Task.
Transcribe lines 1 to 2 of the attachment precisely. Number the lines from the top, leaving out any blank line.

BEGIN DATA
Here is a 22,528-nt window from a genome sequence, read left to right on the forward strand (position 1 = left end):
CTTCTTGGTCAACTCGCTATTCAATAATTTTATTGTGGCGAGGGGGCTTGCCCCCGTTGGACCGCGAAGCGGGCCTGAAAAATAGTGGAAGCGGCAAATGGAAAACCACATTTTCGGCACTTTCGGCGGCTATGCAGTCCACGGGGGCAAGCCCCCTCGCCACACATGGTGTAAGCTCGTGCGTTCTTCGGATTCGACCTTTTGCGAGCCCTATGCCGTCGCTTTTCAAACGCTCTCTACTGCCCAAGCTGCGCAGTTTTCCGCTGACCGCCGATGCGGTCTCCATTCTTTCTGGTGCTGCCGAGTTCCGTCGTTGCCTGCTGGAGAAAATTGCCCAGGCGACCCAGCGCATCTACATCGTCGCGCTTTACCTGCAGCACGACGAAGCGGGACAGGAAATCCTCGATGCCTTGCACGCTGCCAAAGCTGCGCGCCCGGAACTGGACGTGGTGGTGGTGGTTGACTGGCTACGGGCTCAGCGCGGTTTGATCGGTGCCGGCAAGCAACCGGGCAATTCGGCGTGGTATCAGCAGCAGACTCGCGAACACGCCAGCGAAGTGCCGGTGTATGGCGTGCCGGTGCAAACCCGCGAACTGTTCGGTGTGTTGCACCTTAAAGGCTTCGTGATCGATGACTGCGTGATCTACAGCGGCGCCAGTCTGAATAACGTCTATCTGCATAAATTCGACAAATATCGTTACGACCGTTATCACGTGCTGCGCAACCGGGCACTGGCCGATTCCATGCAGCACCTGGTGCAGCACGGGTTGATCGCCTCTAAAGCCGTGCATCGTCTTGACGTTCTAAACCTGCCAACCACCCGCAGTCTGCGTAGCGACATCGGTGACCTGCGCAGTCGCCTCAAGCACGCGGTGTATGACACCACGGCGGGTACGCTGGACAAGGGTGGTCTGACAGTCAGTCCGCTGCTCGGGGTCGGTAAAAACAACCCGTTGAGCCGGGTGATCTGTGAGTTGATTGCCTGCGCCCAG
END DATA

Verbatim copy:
Here is a 22,528-nt window from a genome sequence, read left to right on the forward strand (position 1 = left end):
CTTCTTGGTCAACTCGCTATTCAATAATTTTATTGTGGCGAGGGGGCTTGCCCCCGTTGGACCGCGAAGCGGGCCTGAAAAATAGTGGAAGCGGCAAATGGAAAACCACATTTTCGGCACTTTCGGCGGCTATGCAGTCCACGGGGGCAAGCCCCCTCGCCACACATGGTGTAAGCTCGTGCGTTCTTCGGATTCGACCTTTTGCGAGCCCTATGCCGTCGCTTTTCAAACGCTCTCTACTGCCCAAGCTGCGCAGTTTTCCGCTGACCGCCGATGCGGTCTCCATTCTTTCTGGTGCTGCCGAGTTCCGTCGTTGCCTGCTGGAGAAAATTGCCCAGGCGACCCAGCGCATCTACATCGTCGCGCTTTACCTGCAGCACGACGAAGCGGGACAGGAAATCCTCGATGCCTTGCACGCTGCCAAAGCTGCGCGCCCGGAACTGGACGTGGTGGTGGTGGTTGACTGGCTACGGGCTCAGCGCGGTTTGATCGGTGCCGGCAAGCAACCGGGCAATTCGGCGTGGTATCAGCAGCAGACTCGCGAACACGCCAGCGAAGTGCCGGTGTATGGCGTGCCGGTGCAAACCCGCGAACTGTTCGGTGTGTTGCACCTTAAAGGCTTCGTGATCGATGACTGCGTGATCTACAGCGGCGCCAGTCTGAATAACGTCTATCTGCATAAATTCGACAAATATCGTTACGACCGTTATCACGTGCTGCGCAACCGGGCACTGGCCGATTCCATGCAGCACCTGGTGCAGCACGGGTTGATCGCCTCTAAAGCCGTGCATCGTCTTGACGTTCTAAACCTGCCAACCACCCGCAGTCTGCGTAGCGACATCGGTGACCTGCGCAGTCGCCTCAAGCACGCGGTGTATGACACCACGGCGGGTACGCTGGACAAGGGTGGTCTGACAGTCAGTCCGCTGCTCGGGGTCGGTAAAAACAACCCGTTGAGCCGGGTGATCTGTGAGTTGATTGCCTGCGCCCAG